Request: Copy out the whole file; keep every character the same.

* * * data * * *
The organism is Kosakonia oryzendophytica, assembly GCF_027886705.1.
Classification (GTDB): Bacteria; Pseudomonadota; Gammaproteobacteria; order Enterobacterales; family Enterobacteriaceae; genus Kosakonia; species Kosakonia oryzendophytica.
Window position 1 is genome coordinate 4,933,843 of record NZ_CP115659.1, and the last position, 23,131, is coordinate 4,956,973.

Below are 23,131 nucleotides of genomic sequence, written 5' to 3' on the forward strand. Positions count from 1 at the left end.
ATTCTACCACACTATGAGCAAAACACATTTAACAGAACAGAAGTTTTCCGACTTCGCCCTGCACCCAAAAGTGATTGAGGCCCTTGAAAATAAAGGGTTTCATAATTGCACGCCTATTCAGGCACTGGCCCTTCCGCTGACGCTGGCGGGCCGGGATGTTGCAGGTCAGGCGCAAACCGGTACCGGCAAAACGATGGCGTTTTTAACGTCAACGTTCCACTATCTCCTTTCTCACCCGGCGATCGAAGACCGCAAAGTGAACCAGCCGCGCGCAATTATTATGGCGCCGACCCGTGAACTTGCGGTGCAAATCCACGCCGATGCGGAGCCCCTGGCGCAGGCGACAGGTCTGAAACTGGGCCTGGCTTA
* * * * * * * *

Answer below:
The organism is Kosakonia oryzendophytica, assembly GCF_027886705.1.
Classification (GTDB): Bacteria; Pseudomonadota; Gammaproteobacteria; order Enterobacterales; family Enterobacteriaceae; genus Kosakonia; species Kosakonia oryzendophytica.
Window position 1 is genome coordinate 4,933,843 of record NZ_CP115659.1, and the last position, 23,131, is coordinate 4,956,973.

Below are 23,131 nucleotides of genomic sequence, written 5' to 3' on the forward strand. Positions count from 1 at the left end.
ATTCTACCACACTATGAGCAAAACACATTTAACAGAACAGAAGTTTTCCGACTTCGCCCTGCACCCAAAAGTGATTGAGGCCCTTGAAAATAAAGGGTTTCATAATTGCACGCCTATTCAGGCACTGGCCCTTCCGCTGACGCTGGCGGGCCGGGATGTTGCAGGTCAGGCGCAAACCGGTACCGGCAAAACGATGGCGTTTTTAACGTCAACGTTCCACTATCTCCTTTCTCACCCGGCGATCGAAGACCGCAAAGTGAACCAGCCGCGCGCAATTATTATGGCGCCGACCCGTGAACTTGCGGTGCAAATCCACGCCGATGCGGAGCCCCTGGCGCAGGCGACAGGTCTGAAACTGGGCCTGGCTTA